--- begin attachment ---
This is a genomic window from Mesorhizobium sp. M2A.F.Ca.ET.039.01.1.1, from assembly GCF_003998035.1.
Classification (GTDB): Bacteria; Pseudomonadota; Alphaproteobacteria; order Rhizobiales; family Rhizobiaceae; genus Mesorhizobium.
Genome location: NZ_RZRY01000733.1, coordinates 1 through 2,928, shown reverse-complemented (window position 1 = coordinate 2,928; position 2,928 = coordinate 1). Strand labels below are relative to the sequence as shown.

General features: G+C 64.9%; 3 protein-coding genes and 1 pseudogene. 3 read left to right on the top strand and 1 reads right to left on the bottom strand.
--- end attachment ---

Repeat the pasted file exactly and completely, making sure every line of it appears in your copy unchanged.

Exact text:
This is a genomic window from Mesorhizobium sp. M2A.F.Ca.ET.039.01.1.1, from assembly GCF_003998035.1.
Classification (GTDB): Bacteria; Pseudomonadota; Alphaproteobacteria; order Rhizobiales; family Rhizobiaceae; genus Mesorhizobium.
Genome location: NZ_RZRY01000733.1, coordinates 1 through 2,928, shown reverse-complemented (window position 1 = coordinate 2,928; position 2,928 = coordinate 1). Strand labels below are relative to the sequence as shown.

General features: G+C 64.9%; 3 protein-coding genes and 1 pseudogene. 3 read left to right on the top strand and 1 reads right to left on the bottom strand.